Billy Ray

Hopefully these tips will help you fill up your pages with crappy, mediocre ideas (remember, don't be precious), then aid you in making those ideas a little better by using more subtext and dilemmas, and then finally let you tie it all up in a nice bow with external and internal problems working to solve the other.

What do you think of Ray's advice? What screenwriting advice has been most helpful to you? Let us know in the comments.

Link: How to Take the Terror Out of Writing, and Other Change-Your-Life Insights From Hunger Games Screenwriter Billy Ray -- Film Independent

[via Filmmaker IQ]

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What I'm often surprised by his how many of these things end up being in your story without any intent. Mankind has being telling stories for hundreds of years, it's a natural part of who we are. So I've always seen it as more a case of analyzing our stories and identifying what makes them good, to apply that our other pieces.

December 9, 2013 at 5:26PM, Edited September 4, 8:21AM


Oy, I wish you had written the other Hunger Game scripts -- especially the third! So much of precisely what you say about subtleties and character was thrown out the window in that one, in favour of heavy-handed monologue and didacticism. There had been plenty of room for both suspense and action in the novel, even in the first half alone (especially given willingness to show broader context in the first two films), but in the third film, most of it had been excised by the screenplay, even to the point of seriously editing the new characters -- and it wasn't even for budgetary reasons! I itch to edit that opening and ending (well, actually most of the film); and I know that itch will return every time I see it.

January 28, 2015 at 4:20PM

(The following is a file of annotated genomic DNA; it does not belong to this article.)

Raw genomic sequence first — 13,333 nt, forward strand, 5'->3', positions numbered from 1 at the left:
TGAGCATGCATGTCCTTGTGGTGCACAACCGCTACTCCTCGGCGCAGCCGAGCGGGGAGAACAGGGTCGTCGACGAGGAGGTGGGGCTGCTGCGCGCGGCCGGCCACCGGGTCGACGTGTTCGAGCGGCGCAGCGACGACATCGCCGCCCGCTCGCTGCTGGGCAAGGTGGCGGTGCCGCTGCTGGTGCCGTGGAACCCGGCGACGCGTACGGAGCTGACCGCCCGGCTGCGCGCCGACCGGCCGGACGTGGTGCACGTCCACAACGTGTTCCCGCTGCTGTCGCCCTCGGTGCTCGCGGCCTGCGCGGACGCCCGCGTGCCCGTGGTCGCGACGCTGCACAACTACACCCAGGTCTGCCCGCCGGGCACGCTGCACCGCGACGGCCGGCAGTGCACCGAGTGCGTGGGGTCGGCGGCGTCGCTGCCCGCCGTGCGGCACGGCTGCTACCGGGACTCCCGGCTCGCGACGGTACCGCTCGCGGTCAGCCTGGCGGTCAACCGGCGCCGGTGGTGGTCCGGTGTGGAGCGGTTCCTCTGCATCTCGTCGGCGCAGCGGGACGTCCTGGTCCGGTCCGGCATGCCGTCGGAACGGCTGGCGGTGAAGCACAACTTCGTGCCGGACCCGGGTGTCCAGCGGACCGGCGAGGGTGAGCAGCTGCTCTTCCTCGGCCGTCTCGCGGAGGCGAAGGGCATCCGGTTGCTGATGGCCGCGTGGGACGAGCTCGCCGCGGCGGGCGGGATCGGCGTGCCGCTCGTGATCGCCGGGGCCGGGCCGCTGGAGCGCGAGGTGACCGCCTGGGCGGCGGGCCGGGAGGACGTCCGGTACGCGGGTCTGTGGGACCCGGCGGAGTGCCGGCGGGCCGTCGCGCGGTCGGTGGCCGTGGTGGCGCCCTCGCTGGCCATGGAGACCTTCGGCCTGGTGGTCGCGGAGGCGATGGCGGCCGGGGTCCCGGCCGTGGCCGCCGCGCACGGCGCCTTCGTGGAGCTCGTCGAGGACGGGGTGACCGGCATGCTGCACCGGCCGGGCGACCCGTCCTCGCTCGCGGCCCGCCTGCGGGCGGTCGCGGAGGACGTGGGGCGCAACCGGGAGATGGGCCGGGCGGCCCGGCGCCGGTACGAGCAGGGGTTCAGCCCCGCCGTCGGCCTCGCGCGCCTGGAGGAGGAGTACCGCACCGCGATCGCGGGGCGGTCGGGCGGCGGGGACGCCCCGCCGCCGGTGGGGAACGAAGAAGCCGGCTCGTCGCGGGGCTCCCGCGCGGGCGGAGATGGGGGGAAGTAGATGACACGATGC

At first I almost didn't watch this because Billy Ray's father is in the business, giving him a boost from the green light. But then I realized that someone with this much information, willing to share without a condescending attitude, has a lot of valuable information.

This short discussion afforded some information I understood about dilemma, but had no idea the significance. The subtext is another aspect he sheds light on. But I especially like him saying that either you are a writer or you're not, the talent just needs honing, basically. I also wrote the five screenplays he listed; Broadcast News, Rocky, Ordinary People, Kramer vs. Kramer, and Wizard of Oz to gain more familiarity with them rather than watching them for sheer enjoyment.

This discussion is one I am truly glad to have had at my fingertips. I'm an older gal and hate to think about working for ten years without an income, but this is what is necessary to do what I love. Not many people enjoy their jobs, but I will.

December 10, 2013 at 7:54AM, Edited September 4, 8:21AM

MJ Brewer

I wouldn't throw someone under the bus just because they had an upper hand on getting a job in the industry. The people who are "born into" the business did not choose to be obviously. What you can make your judgement on is how hard they work and how they conduct themselves. If they stay humble, are well educated on the subject, and understand they had a bit of initial luck, then they are a great person to connect with and learn from. If they seem arrogant, then yes, steer clear if you'd like. Though, I wouldn't make the assessment just based on the fact that their parents helped them out.
Something I learned to overcome as I was finding that the taste of bitterness was not only a bad thing but something I could control.

December 11, 2013 at 8:35AM, Edited September 4, 8:21AM


The most welcome aspects of Billy Ray's advices is that he doesn't have a daughter named Miley that he needed to stop from twerking.

December 11, 2013 at 6:26PM, Edited September 4, 8:21AM


That does seem to help...

December 12, 2013 at 10:17PM, Edited September 4, 8:45AM